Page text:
Again, just because Europe was in a very bad place during those years, doesn't mean the rest of the world was. This seems like an incredibly cultural-centric viewpoint that has no place in serious academic circles. India and China were getting along just fine in that time period, and have the documents to back it up.

So, to give you reading from the University of Wisconsin site:

Ignoring the problems of how somebody fudged the calendar, got everybody in Europe to go along, invented not just Charlemagne but entire royal lineages, and somehow got everyone to keep all their stories straight, one critic of the theory points out a fatal flaw. The theory is hopelessly Eurocentric.

For example, Mohammed either died in 614, a decade before he began dictating the Koran and 18 years before the history books say, or he lived until 929 A.D. I think we'd have spotted that already. The Phantom Time Interval completely encompasses the explosive growth of Islam. So one day it's 614 and Mohammed is an obscure visionary trader in Arabia, the next it's 911, and somehow Mohammed's ideas have spread from the Atlantic to Central Asia. And Arabs have suddenly occupied Persia and Egypt, as well as Spain, and they've been in Spain for 200 years. They've also built the Dome of the Rock in Jerusalem.

The Phantom Time interval closely approximates the Tang Dynasty of China, a high point of Chinese culture and political power. So there's a neat conspiratorial interpretation. The Tang Dynasty is an invention, a classic "golden age" myth. The only thing lacking is some explanation of how someone from medieval Europe convinced the Chinese to create a fake dynasty complete with bogus archives.

Then there are other lines of evidence. We have historical records of every appearance of Halley's Comet since 240 B.C., including Chinese records from 684, 760, and 837. The 837 approach was one of the closest and brightest ever. The Chinese were punctilious astronomical observers and modern orbital calculations match not only the dates but the positions in the sky recorded by the Chinese. 76 years x 4 = 304, not too different from the 297 years of the Phantom Time interval, except that nobody back then knew there was a comet reappearing every 76 years, so why would they have picked that interval?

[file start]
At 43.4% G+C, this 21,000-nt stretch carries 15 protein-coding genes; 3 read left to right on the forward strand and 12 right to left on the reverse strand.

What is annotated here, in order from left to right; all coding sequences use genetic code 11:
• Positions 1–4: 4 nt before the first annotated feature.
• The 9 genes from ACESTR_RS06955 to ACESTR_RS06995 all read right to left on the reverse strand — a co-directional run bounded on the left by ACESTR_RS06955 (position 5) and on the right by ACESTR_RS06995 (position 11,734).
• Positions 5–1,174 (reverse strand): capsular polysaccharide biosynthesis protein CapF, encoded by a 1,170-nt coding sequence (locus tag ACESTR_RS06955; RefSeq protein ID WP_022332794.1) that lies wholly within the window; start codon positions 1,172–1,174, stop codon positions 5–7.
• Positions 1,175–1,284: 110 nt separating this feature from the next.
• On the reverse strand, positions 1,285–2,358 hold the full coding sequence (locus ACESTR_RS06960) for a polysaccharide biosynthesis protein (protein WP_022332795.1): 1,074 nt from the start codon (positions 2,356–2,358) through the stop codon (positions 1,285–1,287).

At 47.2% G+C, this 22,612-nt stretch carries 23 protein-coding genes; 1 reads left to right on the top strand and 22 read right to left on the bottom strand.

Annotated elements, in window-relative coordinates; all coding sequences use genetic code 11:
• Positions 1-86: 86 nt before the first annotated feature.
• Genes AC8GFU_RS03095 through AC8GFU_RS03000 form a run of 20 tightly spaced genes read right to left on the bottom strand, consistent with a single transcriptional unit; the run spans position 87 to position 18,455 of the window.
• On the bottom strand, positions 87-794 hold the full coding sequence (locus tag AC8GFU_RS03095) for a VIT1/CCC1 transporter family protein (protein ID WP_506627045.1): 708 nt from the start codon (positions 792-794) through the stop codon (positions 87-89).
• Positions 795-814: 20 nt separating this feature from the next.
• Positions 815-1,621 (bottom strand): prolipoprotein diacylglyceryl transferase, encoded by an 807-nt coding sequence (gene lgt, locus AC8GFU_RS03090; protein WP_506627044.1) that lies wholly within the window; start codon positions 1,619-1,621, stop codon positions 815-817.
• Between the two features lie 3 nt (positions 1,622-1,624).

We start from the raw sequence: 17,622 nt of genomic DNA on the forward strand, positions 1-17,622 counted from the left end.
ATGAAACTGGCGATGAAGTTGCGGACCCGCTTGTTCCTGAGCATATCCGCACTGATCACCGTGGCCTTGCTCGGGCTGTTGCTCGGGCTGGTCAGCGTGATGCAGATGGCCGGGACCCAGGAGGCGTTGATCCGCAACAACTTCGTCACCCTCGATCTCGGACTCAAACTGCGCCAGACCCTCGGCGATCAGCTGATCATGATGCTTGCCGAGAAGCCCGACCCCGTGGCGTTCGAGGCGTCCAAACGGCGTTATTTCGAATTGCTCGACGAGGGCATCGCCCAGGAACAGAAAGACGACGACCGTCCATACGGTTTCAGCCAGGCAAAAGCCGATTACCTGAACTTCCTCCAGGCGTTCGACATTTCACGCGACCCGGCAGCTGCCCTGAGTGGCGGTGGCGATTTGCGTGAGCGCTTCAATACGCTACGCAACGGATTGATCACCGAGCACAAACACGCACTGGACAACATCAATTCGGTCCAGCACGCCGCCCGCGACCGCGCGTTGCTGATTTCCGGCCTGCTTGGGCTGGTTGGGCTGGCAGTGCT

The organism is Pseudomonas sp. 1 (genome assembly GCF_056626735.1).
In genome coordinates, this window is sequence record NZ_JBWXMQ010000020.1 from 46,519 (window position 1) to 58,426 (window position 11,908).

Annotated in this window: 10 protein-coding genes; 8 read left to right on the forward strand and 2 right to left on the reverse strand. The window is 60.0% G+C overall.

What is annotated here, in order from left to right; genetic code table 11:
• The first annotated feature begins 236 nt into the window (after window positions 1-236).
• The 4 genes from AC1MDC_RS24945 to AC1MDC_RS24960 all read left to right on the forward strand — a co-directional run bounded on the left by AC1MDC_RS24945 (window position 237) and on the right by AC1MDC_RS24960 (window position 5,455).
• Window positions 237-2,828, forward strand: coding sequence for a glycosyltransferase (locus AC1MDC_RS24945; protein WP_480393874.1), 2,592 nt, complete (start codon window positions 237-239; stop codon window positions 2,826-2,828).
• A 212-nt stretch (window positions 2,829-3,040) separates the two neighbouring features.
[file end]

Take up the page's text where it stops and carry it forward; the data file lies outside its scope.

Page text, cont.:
The Chinese also recorded eclipses, planetary conjunctions, and even occultations of planets by the moon. During the the Tang dynasty, total solar eclipses were recorded in 756, 761, 879, and 888 and partial eclipses in 702, 729, 754, and 822. Needless to say, these observations can be checked with modern astronomical software. They really happened. Velikovsky could blow off astronomical observations by appealing to calendrical uncertainties, but there's absolutely no way you can just drop 297 years from the calendar in the last 2000 years and not notice it.

Basically it's a plain loony idea...

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    another conspiracy theory simply collapses under its own weight. – Monkey Tuesday Aug 2 '11 at 10:33